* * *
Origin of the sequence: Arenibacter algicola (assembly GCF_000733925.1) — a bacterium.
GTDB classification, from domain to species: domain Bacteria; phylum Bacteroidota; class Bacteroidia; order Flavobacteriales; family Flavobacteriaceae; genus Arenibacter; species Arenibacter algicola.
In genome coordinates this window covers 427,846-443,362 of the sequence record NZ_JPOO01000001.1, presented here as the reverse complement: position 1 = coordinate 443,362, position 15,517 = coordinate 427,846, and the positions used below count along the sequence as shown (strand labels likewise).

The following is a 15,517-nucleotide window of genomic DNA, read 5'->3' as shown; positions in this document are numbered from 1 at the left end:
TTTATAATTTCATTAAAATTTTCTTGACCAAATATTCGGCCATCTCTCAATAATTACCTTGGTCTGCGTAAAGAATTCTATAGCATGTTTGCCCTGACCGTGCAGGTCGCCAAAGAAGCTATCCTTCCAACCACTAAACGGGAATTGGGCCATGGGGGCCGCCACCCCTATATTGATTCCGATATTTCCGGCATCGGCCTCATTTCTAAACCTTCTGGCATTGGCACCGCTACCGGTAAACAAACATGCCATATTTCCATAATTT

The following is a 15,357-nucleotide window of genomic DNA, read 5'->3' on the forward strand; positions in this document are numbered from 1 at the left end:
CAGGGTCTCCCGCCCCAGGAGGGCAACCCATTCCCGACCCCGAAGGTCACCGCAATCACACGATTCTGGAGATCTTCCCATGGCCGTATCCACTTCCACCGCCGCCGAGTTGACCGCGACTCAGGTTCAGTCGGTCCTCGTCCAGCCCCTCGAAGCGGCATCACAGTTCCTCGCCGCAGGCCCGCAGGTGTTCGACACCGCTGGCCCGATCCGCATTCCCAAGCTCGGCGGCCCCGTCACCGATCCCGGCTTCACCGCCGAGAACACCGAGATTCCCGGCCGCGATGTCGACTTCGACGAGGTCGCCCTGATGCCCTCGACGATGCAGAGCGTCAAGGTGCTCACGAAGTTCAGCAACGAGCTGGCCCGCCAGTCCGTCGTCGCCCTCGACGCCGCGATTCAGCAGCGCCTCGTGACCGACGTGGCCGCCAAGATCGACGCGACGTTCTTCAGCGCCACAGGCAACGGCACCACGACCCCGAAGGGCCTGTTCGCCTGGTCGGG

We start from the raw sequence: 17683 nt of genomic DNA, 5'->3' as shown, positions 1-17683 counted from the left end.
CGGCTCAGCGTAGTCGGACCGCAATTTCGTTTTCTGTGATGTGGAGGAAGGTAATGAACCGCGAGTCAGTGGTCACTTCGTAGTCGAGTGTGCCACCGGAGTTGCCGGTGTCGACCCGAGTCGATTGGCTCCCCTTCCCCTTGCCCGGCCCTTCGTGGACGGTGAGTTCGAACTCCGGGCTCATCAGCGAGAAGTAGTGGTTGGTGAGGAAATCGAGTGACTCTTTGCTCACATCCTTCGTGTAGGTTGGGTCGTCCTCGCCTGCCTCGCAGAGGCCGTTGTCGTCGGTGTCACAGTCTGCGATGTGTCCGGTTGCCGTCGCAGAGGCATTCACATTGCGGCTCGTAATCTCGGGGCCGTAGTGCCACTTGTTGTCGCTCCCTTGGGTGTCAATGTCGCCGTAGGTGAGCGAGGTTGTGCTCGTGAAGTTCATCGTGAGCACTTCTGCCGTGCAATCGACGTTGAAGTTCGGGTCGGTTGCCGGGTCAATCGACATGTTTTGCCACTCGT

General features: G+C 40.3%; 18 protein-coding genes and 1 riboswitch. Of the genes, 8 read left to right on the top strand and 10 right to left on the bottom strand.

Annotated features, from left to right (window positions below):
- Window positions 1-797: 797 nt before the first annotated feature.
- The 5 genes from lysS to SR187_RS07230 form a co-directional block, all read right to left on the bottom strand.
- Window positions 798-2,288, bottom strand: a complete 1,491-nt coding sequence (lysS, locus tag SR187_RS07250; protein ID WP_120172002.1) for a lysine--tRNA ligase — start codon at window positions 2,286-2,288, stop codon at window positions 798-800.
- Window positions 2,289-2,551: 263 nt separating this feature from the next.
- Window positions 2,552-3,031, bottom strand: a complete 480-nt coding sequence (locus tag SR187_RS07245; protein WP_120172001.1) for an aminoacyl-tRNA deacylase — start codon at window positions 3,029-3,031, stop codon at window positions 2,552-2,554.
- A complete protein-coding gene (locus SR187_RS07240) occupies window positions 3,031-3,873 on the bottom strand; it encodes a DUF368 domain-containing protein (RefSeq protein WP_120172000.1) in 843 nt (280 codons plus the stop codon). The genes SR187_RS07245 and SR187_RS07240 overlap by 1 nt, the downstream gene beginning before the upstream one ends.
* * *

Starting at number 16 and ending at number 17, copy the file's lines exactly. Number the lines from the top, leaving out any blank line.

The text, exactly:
- Window positions 2,552-3,031, bottom strand: a complete 480-nt coding sequence (locus tag SR187_RS07245; protein WP_120172001.1) for an aminoacyl-tRNA deacylase — start codon at window positions 3,029-3,031, stop codon at window positions 2,552-2,554.
- A complete protein-coding gene (locus SR187_RS07240) occupies window positions 3,031-3,873 on the bottom strand; it encodes a DUF368 domain-containing protein (RefSeq protein WP_120172000.1) in 843 nt (280 codons plus the stop codon). The genes SR187_RS07245 and SR187_RS07240 overlap by 1 nt, the downstream gene beginning before the upstream one ends.